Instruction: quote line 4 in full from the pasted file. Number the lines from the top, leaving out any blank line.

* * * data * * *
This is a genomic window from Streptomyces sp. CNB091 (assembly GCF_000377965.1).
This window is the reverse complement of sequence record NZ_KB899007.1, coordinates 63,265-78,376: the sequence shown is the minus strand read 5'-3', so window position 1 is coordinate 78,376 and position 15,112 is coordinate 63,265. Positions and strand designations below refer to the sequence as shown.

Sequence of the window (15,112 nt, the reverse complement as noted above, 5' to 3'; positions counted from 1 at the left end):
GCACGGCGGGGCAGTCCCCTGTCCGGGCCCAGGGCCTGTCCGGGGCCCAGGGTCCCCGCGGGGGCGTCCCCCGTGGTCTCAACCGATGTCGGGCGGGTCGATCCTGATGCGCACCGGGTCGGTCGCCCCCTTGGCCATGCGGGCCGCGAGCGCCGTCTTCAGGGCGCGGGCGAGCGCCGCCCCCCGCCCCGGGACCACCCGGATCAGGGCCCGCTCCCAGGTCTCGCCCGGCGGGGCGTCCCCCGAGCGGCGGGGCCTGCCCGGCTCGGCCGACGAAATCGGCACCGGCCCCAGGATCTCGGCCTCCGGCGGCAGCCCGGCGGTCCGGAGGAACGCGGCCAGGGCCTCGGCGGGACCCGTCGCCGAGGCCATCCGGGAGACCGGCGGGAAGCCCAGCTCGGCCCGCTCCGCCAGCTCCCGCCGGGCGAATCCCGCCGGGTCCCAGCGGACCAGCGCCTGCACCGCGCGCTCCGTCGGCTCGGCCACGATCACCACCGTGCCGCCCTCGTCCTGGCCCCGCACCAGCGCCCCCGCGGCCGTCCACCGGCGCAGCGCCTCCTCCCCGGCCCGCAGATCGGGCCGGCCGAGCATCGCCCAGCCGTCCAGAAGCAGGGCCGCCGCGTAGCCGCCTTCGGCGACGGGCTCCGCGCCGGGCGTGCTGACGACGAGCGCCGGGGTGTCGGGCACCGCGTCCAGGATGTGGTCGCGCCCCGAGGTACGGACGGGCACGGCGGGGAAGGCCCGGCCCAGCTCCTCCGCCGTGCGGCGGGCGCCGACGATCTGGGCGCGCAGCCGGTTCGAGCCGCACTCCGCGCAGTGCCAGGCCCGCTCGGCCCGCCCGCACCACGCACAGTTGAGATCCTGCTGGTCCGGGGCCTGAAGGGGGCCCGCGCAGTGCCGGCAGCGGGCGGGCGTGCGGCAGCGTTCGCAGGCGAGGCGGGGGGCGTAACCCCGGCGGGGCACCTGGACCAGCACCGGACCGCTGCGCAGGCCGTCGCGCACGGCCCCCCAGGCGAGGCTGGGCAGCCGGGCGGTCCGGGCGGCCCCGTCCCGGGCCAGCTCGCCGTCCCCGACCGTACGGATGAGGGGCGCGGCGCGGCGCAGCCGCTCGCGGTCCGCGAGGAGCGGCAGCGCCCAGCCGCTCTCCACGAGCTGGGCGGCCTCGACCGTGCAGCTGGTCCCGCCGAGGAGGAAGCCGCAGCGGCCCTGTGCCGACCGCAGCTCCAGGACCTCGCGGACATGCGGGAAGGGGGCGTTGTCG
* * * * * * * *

GCACGGCGGGGCAGTCCCCTGTCCGGGCCCAGGGCCTGTCCGGGGCCCAGGGTCCCCGCGGGGGCGTCCCCCGTGGTCTCAACCGATGTCGGGCGGGTCGATCCTGATGCGCACCGGGTCGGTCGCCCCCTTGGCCATGCGGGCCGCGAGCGCCGTCTTCAGGGCGCGGGCGAGCGCCGCCCCCCGCCCCGGGACCACCCGGATCAGGGCCCGCTCCCAGGTCTCGCCCGGCGGGGCGTCCCCCGAGCGGCGGGGCCTGCCCGGCTCGGCCGACGAAATCGGCACCGGCCCCAGGATCTCGGCCTCCGGCGGCAGCCCGGCGGTCCGGAGGAACGCGGCCAGGGCCTCGGCGGGACCCGTCGCCGAGGCCATCCGGGAGACCGGCGGGAAGCCCAGCTCGGCCCGCTCCGCCAGCTCCCGCCGGGCGAATCCCGCCGGGTCCCAGCGGACCAGCGCCTGCACCGCGCGCTCCGTCGGCTCGGCCACGATCACCACCGTGCCGCCCTCGTCCTGGCCCCGCACCAGCGCCCCCGCGGCCGTCCACCGGCGCAGCGCCTCCTCCCCGGCCCGCAGATCGGGCCGGCCGAGCATCGCCCAGCCGTCCAGAAGCAGGGCCGCCGCGTAGCCGCCTTCGGCGACGGGCTCCGCGCCGGGCGTGCTGACGACGAGCGCCGGGGTGTCGGGCACCGCGTCCAGGATGTGGTCGCGCCCCGAGGTACGGACGGGCACGGCGGGGAAGGCCCGGCCCAGCTCCTCCGCCGTGCGGCGGGCGCCGACGATCTGGGCGCGCAGCCGGTTCGAGCCGCACTCCGCGCAGTGCCAGGCCCGCTCGGCCCGCCCGCACCACGCACAGTTGAGATCCTGCTGGTCCGGGGCCTGAAGGGGGCCCGCGCAGTGCCGGCAGCGGGCGGGCGTGCGGCAGCGTTCGCAGGCGAGGCGGGGGGCGTAACCCCGGCGGGGCACCTGGACCAGCACCGGACCGCTGCGCAGGCCGTCGCGCACGGCCCCCCAGGCGAGGCTGGGCAGCCGGGCGGTCCGGGCGGCCCCGTCCCGGGCCAGCTCGCCGTCCCCGACCGTACGGATGAGGGGCGCGGCGCGGCGCAGCCGCTCGCGGTCCGCGAGGAGCGGCAGCGCCCAGCCGCTCTCCACGAGCTGGGCGGCCTCGACCGTGCAGCTGGTCCCGCCGAGGAGGAAGCCGCAGCGGCCCTGTGCCGACCGCAGCTCCAGGACCTCGCGGACATGCGGGAAGGGGGCGTTGTCG